Wednesday, June 13, 2012

Trainer/Assessor Qualifications and Vocational Competence

I was recently asked by someone interested in moving into Vocational Education and Training (VET) what is required to work in the industry. With all of the changes that the VET sector seems to consistently go through, a lot of people ask "Is my Cert IV still current?" A very good questions. So what are the requirements for working as a Trainer/Assessor in Australia?

Currently, an Assessor has obligations that must be met within their role as outlined through the SNRs (and where appropriate, the AQTF) and supported by the NSSC (the successor of the NQC), such as maintaining currency in qualifications and vocational competence (competencies and vocational currencies are held and maintained by the trainer/assessor). The RTO’s establishing and verifying of an Assessor’s qualifications is a supportive aspect of compliance with SNR 4.4(a) and 15.4(a) (Standard 1.4(a) of the AQTF).

The NSSC determined that (1);

     1. Trainers as a minimum need to hold the TAE40110 Certificate IV in Training and Assessment qualification, or demonstrate equivalence of competencies.

     2. Persons delivering training who are working under the direct supervision of a Trainer who holds the TAE40110 Certificate IV in Training and Assessment must as a minimum hold the Enterprise Trainer Skill Set which is made up of the Units of Competence; BSBCMM401A Make a Presentation, and TAEDEL301A Provide Work Skill Instruction.

     3. The period in which individuals can operate as Trainers under supervision of TAE40110 qualified Trainers/Assessors without themselves holding the TAE40110, or under supervision of TAE40110 qualified Trainers/Assessors without themselves holding the Enterprise Trainer Skill Set or demonstrating equivelant competencies is limited to two years.

(1) This information is based on the NSSC determination dated 26th October 2011, to be published in mid-December 2011, with RTOs required to comply by the 1st of July 2012. Current as at June 2012.

Assessors are required to hold the TAE10 Assessor Skills Set or be able to demonstrate equivelant competencies. Most RTOs will opt for the full TAE40110 Certificate IV in Training and Assessment, or equivalent, in order for Assessors to effectively make determinations of competence under assessment conditions.

Trainers and Assessors must also have the appropriate vocational competencies to level they are training and/or assessing or above as required within SNRs 15.2 and 15.4 (Elements 1.2 and 1.4 of the AQTF).
Remaining compliant and delivering a quality services to Clients is able to be achieved through the RTO supporting;
  • Meaningful engagement with industry and relevant professional bodies
  • Professional development in teaching and learning methods
  • Developing understanding in the requirements of the VET system
  • Fostering a culture of critical evaluation and innovation

How can I assess someone if I don’t have the relevant vocational competency?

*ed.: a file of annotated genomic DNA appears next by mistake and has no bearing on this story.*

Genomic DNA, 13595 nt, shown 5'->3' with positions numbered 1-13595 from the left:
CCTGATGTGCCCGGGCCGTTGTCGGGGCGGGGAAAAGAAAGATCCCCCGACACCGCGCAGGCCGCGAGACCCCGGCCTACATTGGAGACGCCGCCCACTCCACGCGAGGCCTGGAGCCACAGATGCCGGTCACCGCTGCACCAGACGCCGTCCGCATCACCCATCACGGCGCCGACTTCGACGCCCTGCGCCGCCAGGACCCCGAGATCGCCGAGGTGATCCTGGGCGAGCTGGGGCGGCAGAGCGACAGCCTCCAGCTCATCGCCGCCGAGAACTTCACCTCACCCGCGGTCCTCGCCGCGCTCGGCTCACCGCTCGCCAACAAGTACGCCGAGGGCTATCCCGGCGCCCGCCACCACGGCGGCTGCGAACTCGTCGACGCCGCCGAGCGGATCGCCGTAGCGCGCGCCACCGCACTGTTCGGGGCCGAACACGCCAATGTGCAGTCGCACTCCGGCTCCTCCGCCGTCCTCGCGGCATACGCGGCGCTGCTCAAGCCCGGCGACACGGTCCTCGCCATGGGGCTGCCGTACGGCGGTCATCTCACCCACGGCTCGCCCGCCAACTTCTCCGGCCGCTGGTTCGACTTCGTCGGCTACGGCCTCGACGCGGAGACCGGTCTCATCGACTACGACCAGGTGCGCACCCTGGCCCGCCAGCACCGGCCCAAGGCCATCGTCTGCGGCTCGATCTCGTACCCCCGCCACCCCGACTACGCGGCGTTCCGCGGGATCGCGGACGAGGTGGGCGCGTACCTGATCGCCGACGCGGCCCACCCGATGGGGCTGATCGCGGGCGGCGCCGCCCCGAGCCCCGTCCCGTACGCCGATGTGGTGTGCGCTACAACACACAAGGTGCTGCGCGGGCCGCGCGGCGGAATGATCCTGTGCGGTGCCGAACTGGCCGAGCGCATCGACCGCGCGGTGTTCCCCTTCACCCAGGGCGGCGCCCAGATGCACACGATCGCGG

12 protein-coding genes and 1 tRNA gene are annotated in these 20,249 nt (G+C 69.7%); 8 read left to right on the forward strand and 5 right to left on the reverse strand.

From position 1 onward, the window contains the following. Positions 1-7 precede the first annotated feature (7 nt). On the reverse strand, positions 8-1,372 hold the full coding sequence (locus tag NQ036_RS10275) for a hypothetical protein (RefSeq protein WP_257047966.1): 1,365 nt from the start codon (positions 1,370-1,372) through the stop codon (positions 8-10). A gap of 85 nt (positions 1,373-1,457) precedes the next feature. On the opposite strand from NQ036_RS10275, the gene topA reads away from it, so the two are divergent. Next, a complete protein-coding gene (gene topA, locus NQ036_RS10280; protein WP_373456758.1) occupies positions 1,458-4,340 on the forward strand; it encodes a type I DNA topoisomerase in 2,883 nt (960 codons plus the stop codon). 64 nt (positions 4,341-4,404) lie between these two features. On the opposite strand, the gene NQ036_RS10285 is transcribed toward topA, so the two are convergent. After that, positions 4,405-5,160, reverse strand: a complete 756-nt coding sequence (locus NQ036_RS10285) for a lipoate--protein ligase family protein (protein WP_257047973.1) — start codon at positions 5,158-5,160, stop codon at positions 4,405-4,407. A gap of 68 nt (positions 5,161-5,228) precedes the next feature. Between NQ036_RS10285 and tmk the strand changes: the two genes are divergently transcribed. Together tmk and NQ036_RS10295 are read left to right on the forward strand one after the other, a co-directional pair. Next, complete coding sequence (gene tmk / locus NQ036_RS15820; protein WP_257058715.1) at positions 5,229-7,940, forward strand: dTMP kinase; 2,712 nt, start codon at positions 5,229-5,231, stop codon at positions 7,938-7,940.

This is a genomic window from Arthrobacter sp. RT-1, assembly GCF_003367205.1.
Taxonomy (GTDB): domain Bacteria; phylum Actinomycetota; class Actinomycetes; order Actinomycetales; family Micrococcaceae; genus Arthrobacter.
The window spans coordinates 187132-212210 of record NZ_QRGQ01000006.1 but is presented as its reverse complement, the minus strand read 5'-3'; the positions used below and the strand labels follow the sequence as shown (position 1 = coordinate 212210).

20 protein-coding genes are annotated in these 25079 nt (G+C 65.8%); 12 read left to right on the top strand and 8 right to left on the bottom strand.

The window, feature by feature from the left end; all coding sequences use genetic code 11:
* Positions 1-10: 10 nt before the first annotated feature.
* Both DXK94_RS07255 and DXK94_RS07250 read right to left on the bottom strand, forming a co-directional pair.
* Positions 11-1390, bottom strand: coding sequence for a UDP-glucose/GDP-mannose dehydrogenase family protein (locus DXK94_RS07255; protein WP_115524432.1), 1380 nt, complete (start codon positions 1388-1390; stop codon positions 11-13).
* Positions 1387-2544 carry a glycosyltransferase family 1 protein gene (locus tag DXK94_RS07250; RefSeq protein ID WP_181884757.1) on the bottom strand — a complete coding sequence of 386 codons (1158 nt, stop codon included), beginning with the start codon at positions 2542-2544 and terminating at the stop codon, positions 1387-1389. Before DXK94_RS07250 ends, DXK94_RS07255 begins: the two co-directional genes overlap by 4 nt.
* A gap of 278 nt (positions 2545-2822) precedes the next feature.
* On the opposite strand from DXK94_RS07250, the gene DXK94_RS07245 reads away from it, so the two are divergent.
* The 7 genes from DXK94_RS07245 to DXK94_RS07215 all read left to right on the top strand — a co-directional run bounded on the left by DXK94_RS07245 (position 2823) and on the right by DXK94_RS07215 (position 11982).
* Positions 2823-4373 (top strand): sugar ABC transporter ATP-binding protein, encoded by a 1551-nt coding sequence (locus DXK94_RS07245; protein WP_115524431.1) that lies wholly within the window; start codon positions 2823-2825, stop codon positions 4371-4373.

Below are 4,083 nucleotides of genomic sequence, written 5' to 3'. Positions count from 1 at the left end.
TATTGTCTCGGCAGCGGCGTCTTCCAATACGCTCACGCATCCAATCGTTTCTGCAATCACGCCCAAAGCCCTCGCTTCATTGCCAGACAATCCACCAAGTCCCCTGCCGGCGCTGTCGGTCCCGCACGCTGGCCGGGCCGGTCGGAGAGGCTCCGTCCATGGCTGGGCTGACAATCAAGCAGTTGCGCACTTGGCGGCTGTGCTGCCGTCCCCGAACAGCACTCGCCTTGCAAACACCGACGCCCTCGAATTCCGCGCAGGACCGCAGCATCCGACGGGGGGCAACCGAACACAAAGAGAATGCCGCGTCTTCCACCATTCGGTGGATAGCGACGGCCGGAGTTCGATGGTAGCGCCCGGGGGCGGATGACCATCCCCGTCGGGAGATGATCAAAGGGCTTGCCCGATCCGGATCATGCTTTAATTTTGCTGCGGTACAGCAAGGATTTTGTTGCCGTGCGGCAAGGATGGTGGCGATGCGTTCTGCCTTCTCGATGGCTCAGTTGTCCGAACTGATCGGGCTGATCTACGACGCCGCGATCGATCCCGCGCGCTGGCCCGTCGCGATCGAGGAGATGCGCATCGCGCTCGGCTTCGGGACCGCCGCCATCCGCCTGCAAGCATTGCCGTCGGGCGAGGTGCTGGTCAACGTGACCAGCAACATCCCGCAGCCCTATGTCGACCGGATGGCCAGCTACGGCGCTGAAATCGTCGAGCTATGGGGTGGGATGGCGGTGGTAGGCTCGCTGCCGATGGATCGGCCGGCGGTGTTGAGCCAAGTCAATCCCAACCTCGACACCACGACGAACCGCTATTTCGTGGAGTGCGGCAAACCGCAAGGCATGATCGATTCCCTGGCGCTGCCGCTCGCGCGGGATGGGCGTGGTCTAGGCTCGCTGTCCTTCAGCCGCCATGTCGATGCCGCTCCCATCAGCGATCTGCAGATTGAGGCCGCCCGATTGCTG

Co-assessment is a process where a person, who holds the vocation competency and current industry experience, but not the assessment competencies, is able to work with another person who holds the assessment competencies to complete specific assessments. These types of partnerships often provide the opportunity for assessments to be completed in an effective manner where the person possessing the vocational competency and experience is able to act as a Subject Matter Expert and assist in the evidence gathering process.

The person with the assessment competencies acts to facilitate the requirements of the Training Package or accredited course and ensure the principles of assessment are upheld. The co-assessment process involves both the Subject Matter Expert and the Assessor working together to ensure the evidence gathered meets the dimensions under the rules of evidence in the areas of validity and currency.

The final informed decision in the determination of competence is made by the Assessor with dimensions of authenticity and sufficiency being considered in line with the outcomes related to validity and currency. See the NSSC’s December 2011 Communique, page A2, Appendix A, Part C ‘notes’ as the reference source.

Other arrangements that are common place in the VET Sector include auspice arrangements, often referred to as ‘mutually beneficial arrangements’ where as an example, an RTO is able to offer their tools and services (usually at a fee) to a qualified Assessor or organisation to use within an agreed environment or context to complete (training and) assessments. Auspice arrangements are subject to the same requirements within the determinations made by the NSSC.

The results of completed assessments are moderated by the primary RTO in the agreement to ensure the auspicing party are applying the principles of assessment, rules of evidence and the requirements for the specific Unit(s) of Competence/Training Package(s) in order to issue Statements of Attainment or Qualifications. Within the auspice arrangement it is critical that SNR 17.3 (Element 3.3 of the AQTF) be adhered to through the monitoring processes.

If (training and) assessment is to be completed through a contract arrangement, Contractor compliance is to be aligned with SNR 15.3 and 15.4 (Elements 1.3 and 1.4 of the AQTF).

Some helpful information about Assessor’s required competencies may include;

No comments:

Post a Comment